In Morocco, they have suffered destructive earthquakes such as those of Fez in 1624 and 1755, or the recent ones that occurred in the Al Hoceima region in 1994, 2004 and 2016, with magnitudes 6.0, 6.4 and 6.3, respectively.

In Spain we can cite the earthquake in Arenas del Rey, in Granada, which occurred on Christmas Day 1884, which caused between 1,000 and 1,200 victims. The most recent is that of Lorca (Murcia) in 2011. Although it only had magnitude 5.1, it left nine dead, more than 300 injured, and more than 1,100 homes had to be demolished.

Church interior with collapsed ceiling.
The church of Santiago in Lorca, destroyed after the 2011 earthquake.
Antonio Periago / Wikimedia Commons, CC BY-SA

Earthquakes kill, buildings too

The effects produced by an earthquake are mainly due to two factors: the characteristics of the earthquake and the quality and design of the buildings.

Regarding the first, the magnitude, duration, distance and depth of the earthquake fundamentally influence. Greater magnitude implies greater energy released or, what is the same, greater amplitude of the waves generated by the earthquake. The duration of the rupture of the fault implies a greater or lesser time acting on the buildings or infrastructures.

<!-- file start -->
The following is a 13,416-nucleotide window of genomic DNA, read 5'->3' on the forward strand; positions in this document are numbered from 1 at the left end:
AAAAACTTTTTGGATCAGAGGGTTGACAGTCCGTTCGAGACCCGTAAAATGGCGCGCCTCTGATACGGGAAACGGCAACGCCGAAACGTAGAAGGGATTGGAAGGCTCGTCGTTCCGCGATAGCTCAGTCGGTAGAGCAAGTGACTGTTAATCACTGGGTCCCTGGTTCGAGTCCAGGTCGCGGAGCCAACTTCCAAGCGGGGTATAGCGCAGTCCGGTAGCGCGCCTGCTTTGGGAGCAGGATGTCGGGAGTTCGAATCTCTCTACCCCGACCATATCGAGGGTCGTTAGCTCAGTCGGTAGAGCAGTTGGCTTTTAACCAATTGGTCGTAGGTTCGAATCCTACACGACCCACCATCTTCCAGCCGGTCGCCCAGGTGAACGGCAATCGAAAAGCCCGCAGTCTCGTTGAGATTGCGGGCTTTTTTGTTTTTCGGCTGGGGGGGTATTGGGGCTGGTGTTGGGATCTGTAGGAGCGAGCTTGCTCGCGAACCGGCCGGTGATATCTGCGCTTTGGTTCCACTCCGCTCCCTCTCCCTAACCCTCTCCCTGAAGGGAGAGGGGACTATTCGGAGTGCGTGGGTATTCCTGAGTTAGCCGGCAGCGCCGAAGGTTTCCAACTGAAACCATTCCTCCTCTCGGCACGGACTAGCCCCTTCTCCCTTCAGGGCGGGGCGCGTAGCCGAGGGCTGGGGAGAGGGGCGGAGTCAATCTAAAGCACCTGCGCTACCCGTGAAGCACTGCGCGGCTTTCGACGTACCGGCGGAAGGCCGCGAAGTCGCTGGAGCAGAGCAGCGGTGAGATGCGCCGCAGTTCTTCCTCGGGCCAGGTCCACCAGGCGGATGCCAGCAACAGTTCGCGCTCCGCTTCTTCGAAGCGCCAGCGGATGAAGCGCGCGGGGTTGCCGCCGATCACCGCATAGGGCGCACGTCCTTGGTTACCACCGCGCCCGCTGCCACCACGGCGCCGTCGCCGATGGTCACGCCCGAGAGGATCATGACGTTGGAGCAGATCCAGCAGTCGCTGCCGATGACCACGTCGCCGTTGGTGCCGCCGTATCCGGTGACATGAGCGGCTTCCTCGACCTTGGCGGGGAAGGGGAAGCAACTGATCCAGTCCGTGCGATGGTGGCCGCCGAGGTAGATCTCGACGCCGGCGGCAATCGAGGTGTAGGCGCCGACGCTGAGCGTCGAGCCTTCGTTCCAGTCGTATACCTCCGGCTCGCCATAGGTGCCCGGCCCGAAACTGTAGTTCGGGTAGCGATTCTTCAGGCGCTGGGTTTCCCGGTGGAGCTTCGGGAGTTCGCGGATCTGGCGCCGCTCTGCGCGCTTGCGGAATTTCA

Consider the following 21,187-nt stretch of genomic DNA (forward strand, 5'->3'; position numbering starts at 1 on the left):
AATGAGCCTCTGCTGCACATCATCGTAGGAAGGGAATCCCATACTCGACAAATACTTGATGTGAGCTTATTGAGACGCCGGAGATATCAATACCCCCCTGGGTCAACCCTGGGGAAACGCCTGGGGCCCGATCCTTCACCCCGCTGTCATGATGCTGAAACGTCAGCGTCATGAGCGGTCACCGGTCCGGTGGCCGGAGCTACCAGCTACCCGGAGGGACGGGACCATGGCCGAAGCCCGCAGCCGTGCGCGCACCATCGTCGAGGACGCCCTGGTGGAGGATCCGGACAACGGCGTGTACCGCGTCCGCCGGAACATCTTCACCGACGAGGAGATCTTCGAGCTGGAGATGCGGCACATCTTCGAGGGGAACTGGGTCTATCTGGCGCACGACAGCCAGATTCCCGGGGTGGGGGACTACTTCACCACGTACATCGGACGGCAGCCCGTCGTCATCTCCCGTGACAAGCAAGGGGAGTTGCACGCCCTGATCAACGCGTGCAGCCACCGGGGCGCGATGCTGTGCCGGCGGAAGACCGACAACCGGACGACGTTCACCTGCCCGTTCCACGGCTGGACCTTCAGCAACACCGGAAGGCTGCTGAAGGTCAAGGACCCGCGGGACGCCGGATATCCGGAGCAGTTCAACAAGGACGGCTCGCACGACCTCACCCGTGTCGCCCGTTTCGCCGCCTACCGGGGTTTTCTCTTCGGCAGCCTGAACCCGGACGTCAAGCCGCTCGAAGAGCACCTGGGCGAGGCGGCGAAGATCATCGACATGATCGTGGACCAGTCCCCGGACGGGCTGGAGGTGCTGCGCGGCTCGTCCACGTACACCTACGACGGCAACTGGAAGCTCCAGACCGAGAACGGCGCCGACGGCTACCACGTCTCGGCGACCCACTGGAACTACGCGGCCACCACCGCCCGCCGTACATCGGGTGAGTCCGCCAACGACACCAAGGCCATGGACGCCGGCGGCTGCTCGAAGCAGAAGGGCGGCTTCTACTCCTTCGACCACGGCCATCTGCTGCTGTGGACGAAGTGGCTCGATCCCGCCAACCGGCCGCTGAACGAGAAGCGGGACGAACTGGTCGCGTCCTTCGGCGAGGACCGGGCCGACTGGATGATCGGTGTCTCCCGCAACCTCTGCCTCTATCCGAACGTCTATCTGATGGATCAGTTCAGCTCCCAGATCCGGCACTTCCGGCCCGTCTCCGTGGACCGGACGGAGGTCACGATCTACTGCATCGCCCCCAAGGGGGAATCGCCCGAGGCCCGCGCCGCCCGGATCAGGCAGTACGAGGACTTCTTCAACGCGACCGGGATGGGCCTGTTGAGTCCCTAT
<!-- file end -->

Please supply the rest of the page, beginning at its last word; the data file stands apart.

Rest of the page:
Distance and depth are also important. The closer and shallower an earthquake, the greater its effects. The same thing happens with an explosion: the further away it occurs, the less it will affect us.

But there is also a very important factor, in some cases the most, that does not depend on the earthquake: the quality and design of the buildings and infrastructures.

In seismic engineering, we work with the maxim that earthquakes are not the ones that kill people, but buildings. In areas that are seismically active, and where we know and expect that there will be major earthquakes in the future, it is imperative to design buildings to withstand the ground motions that will be generated by those earthquakes. Fundamentally, even if they fail to withstand the earthquake and experience severe damage, we must at least design them so that they do not collapse.

What we know about earthquakes

Today we still do not know how to predict when the next earthquake will occur and what magnitude it will have. Leading seismologists are of the opinion that this will never happen. What we do know in many cases is where they will occur.

We know which are the most important faults, which have normally generated serious earthquakes in the past, and in certain cases we also know something about their behaviour. It is what we could call a long-term prediction.

With this information, the researchers who work on seismic hazard can provide in each area the values ​​of ground movement that we expect to occur in the future, thus improving the seismic-resistant construction standards in each country.

Urban planners must use this information to be truly effective, for example, when designing buildings, deciding on areas for expansion in a city, or when tightening building regulations for essential infrastructure.